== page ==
Elizabeth Hellman is president of Rubik Marketing, an experiential marketing agency that counts some of the biggest brands in entertainment among its clients, including HBO, Sony and Disney. Recently, Rubik brought Game of Thrones elements like the Dragonstone Throne and the Westeros Map to life for HBO activations. They also created a site-specific installation to promote Disney’s live-action Dumbo in (where else but) Dumbo, Brooklyn.
In addition to her role at Rubik, Hellman is the cofounder of EventMates, which offers professional event services to clients with limited marketing capacity of their own. We discussed Deadpool 2, consumer expectations, and learning from failure.
The Vendry: You’ve worked in both advertising technology and experiential events. In moving between these two worlds, how conscious were you of the way social media is changing the way events are archived?
Hellman: Social media is certainly a driver of many experiential and pop-up events, but these events were happening before Instagram was around and before people were publicly archiving them. This ethos was always part of my marketing DNA, but with the rise of Insta-ready pop-ups it was a great time to be in this space and facilitate them.
The Vendry: So the rise of social media doesn’t tell the full story.
Hellman: It’s not only social media, it’s also what is happening in real estate that enables us to have pop-ups. So I can’t give full credit to social media, but you know, pop-ups exist in a way that they never did before. Museums exist in a way that we never did before.
Rubik recently did a museum for Deadpool 2 and it was called “Believe in Your Selfie Museum,” very irreverent, on-brand with the franchise and encouraged people to come and, just as all museums do, take pictures in these vignettes that were capturing the moments from the film. And so fans, super fans, down to just sort of everyday fans flocked to this museum because it is so fun. Social media was the main contributor to how we designed that museum.
The Vendry: So would you say that the principles of experiential marketing already existed, but that–
Hellman: Social media has fueled it?
The Vendry: Yeah.
Hellman: Without a doubt. And continues to drive it, because now what we’re seeing with so many consumers is that the experience needs to go beyond the photo. They want something more meaningful than just a picture. They actually want to learn something. They want to take something away from it. Not necessarily a physical something; not a gift, but they want to be able to say that they have captured something more than just a photo. And we love that as well because it continues to push us to be creative and figure out how to infuse the right balance of education and fun.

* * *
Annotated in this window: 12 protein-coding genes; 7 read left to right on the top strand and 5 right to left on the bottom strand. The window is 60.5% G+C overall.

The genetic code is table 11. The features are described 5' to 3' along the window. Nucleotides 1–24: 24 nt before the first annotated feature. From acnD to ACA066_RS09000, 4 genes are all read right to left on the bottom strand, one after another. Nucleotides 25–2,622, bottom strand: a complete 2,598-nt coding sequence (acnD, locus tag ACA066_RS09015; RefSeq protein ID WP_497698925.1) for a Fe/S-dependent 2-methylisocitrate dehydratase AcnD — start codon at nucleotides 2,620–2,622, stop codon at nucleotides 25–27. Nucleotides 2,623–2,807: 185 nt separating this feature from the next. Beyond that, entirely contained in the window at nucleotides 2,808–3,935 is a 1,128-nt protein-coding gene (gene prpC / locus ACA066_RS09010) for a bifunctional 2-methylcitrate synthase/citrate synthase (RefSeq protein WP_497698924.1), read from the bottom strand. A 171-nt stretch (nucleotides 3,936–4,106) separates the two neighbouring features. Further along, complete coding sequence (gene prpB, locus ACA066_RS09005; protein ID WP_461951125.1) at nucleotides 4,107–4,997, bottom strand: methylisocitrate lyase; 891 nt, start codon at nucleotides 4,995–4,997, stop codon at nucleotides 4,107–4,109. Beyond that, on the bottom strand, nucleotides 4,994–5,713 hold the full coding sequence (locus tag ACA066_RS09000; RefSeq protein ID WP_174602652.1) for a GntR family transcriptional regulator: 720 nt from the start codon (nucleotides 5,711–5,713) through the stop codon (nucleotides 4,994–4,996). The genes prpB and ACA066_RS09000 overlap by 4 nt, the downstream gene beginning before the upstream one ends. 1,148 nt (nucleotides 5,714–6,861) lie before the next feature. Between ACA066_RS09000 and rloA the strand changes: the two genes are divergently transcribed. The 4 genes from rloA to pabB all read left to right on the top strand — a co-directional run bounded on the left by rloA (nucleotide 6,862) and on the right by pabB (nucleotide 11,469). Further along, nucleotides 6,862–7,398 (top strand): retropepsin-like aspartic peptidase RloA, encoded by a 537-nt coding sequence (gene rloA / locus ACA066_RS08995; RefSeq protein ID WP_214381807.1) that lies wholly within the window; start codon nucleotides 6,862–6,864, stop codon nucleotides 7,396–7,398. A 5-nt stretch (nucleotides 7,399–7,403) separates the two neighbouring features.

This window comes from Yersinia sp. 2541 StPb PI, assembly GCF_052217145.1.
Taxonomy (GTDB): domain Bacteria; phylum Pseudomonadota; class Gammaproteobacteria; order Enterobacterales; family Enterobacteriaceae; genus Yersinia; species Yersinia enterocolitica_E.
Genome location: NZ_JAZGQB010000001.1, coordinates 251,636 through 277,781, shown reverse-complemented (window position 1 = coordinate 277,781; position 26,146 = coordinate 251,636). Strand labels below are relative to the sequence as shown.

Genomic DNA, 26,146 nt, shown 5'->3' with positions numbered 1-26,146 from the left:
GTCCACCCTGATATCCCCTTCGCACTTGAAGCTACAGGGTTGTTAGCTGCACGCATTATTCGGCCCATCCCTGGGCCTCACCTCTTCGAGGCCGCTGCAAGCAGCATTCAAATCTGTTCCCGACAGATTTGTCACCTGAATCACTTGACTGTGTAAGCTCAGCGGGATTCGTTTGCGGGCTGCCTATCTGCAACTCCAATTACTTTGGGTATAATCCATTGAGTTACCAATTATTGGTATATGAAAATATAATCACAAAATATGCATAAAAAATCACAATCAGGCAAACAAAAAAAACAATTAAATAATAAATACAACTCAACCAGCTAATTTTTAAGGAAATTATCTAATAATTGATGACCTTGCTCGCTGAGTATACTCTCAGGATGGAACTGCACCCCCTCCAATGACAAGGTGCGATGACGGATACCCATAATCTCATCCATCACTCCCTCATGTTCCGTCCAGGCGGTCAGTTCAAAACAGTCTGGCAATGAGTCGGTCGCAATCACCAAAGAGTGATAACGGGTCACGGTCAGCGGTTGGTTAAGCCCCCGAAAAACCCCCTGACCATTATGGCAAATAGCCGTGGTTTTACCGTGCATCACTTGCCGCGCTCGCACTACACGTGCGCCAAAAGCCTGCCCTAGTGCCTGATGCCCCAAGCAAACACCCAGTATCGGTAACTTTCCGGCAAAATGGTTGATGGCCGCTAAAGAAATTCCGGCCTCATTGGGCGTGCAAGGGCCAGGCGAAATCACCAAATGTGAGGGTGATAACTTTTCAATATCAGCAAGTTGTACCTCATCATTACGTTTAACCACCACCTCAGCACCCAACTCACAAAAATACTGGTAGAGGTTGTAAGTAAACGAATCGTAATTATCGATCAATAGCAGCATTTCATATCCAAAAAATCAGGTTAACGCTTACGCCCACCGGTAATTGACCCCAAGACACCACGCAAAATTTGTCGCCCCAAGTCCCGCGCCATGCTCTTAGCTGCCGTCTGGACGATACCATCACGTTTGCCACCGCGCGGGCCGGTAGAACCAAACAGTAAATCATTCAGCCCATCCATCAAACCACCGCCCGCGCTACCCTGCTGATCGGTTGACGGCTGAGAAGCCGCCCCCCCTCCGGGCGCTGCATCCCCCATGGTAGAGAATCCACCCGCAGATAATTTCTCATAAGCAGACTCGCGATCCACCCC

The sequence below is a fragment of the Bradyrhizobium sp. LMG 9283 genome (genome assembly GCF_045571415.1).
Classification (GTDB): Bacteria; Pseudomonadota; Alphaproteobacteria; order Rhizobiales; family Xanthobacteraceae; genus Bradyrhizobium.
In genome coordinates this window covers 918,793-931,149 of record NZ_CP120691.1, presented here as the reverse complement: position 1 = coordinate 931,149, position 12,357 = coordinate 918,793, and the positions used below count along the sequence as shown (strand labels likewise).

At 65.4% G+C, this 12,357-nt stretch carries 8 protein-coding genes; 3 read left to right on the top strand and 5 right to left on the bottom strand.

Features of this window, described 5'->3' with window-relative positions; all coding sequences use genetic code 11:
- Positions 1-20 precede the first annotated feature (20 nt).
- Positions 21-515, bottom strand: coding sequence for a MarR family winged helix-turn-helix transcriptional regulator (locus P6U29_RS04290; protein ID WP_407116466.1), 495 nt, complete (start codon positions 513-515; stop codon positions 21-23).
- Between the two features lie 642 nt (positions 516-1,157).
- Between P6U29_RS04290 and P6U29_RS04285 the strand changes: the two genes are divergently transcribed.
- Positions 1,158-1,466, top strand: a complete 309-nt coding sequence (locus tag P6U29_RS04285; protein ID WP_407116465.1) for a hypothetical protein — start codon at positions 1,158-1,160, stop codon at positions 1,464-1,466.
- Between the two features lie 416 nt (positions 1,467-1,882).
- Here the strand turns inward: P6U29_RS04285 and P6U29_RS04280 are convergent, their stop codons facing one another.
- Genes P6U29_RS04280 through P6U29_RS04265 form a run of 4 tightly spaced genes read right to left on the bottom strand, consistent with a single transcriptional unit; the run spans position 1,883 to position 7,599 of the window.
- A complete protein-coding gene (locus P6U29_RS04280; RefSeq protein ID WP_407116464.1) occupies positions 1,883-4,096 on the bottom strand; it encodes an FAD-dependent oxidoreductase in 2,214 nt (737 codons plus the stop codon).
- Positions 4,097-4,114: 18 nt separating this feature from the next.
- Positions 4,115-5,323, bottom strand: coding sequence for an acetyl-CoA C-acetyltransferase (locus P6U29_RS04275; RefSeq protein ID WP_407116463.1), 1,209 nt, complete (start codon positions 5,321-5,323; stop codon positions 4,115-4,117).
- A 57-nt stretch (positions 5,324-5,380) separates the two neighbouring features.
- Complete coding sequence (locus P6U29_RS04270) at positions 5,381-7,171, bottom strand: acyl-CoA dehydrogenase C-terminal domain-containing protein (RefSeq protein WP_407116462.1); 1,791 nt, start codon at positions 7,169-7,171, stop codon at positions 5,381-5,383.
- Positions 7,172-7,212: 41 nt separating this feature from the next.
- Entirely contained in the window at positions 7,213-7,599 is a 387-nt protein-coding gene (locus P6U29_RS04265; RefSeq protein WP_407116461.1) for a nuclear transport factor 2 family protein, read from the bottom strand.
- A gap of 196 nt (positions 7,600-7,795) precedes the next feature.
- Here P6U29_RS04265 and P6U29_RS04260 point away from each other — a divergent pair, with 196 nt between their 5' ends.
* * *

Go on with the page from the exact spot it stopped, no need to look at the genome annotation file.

The Vendry: Are there other technologies or emerging technologies that you feel are changing the way that experiential marketing works?
Hellman: So there’s two sides to that. One for the brand and one for the consumer. For the brands, they have their KPIs, and so they have to have the technology in place to confirm their ROI on the activation. That’s a tough thing to do. And there are a lot of people working diligently to create those platforms that can then quantify the results of the event. You can look at it from so many different ways, from social, to PR, sales lists, and brand awareness. The metrics are all there, but no one has really cracked that code on having the exact technology to confirm that.
“… the experience needs to go beyond the photo. They want something more meaningful than just a picture.”
With AR, VR, and everything happening… the technology can’t replace the brand. It’s only good for a brand that it makes sense for. Sometimes people feel as though the technology has to be incorporated, and we always ask, is it right for your brand? And is the consumer expecting this from your brand? If not, just create a great experience.
The Vendry: What do you wish people knew about your work?
Hellman: That there is strategy behind it. Soon-to-be-graduates say they want to be in the events industry because it’s so creative, which it absolutely is, but it’s also strategic. The two go hand-in-hand. You always have to think about the business goals and business objectives, and build for the consumer experience and build for the brand success. And if you’ve done a good job, you’ve hit both.
The Vendry: What’s the biggest piece of advice you have for someone starting out in the field?
Hellman: You’ve got to embrace the thought of, “It’s not failing fast, it’s learning quickly.” Events are super fast-moving and in the moment. You can’t plan for everything. There will be moments where it could feel like a failure, but I always say, consider it a moment of learning and a lesson you can take into your next event.
The Vendry: What inspires you?
Hellman: I find inspiration and ideas everywhere. We’re so fortunate to live in New York City, and one thing I make sure that I do is to keep my eyes and ears open as I’m walking. I put down my phone, I take out my headset. I just make sure that I embrace everything around us, because the things that I see and hear every day in New York City, and really anywhere that I travel to, drive my creativity.